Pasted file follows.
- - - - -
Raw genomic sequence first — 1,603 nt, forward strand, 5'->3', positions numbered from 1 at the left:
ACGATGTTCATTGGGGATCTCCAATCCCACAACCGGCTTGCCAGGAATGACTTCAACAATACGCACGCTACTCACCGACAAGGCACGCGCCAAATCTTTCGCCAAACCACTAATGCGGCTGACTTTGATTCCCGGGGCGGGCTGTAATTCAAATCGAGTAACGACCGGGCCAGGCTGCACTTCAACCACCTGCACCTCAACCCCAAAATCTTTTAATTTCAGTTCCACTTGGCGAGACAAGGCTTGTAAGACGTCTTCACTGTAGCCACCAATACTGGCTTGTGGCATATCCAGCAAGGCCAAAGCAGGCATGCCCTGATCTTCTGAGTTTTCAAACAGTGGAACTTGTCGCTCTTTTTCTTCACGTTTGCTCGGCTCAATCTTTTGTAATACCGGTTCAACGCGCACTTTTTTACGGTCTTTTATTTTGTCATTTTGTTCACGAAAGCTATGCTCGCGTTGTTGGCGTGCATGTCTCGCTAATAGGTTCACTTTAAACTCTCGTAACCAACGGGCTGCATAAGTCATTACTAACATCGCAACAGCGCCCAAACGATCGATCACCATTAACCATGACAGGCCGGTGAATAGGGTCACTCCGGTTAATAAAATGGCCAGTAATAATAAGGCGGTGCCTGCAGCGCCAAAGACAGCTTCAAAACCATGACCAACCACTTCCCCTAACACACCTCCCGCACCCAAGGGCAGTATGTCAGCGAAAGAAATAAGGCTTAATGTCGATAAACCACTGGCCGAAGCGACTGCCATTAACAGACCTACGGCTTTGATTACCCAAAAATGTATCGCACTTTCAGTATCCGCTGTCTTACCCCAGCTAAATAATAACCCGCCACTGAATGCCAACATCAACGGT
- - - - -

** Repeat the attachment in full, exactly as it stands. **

Raw genomic sequence first — 1,603 nt, forward strand, 5'->3', positions numbered from 1 at the left:
ACGATGTTCATTGGGGATCTCCAATCCCACAACCGGCTTGCCAGGAATGACTTCAACAATACGCACGCTACTCACCGACAAGGCACGCGCCAAATCTTTCGCCAAACCACTAATGCGGCTGACTTTGATTCCCGGGGCGGGCTGTAATTCAAATCGAGTAACGACCGGGCCAGGCTGCACTTCAACCACCTGCACCTCAACCCCAAAATCTTTTAATTTCAGTTCCACTTGGCGAGACAAGGCTTGTAAGACGTCTTCACTGTAGCCACCAATACTGGCTTGTGGCATATCCAGCAAGGCCAAAGCAGGCATGCCCTGATCTTCTGAGTTTTCAAACAGTGGAACTTGTCGCTCTTTTTCTTCACGTTTGCTCGGCTCAATCTTTTGTAATACCGGTTCAACGCGCACTTTTTTACGGTCTTTTATTTTGTCATTTTGTTCACGAAAGCTATGCTCGCGTTGTTGGCGTGCATGTCTCGCTAATAGGTTCACTTTAAACTCTCGTAACCAACGGGCTGCATAAGTCATTACTAACATCGCAACAGCGCCCAAACGATCGATCACCATTAACCATGACAGGCCGGTGAATAGGGTCACTCCGGTTAATAAAATGGCCAGTAATAATAAGGCGGTGCCTGCAGCGCCAAAGACAGCTTCAAAACCATGACCAACCACTTCCCCTAACACACCTCCCGCACCCAAGGGCAGTATGTCAGCGAAAGAAATAAGGCTTAATGTCGATAAACCACTGGCCGAAGCGACTGCCATTAACAGACCTACGGCTTTGATTACCCAAAAATGTATCGCACTTTCAGTATCCGCTGTCTTACCCCAGCTAAATAATAACCCGCCACTGAATGCCAACATCAACGGT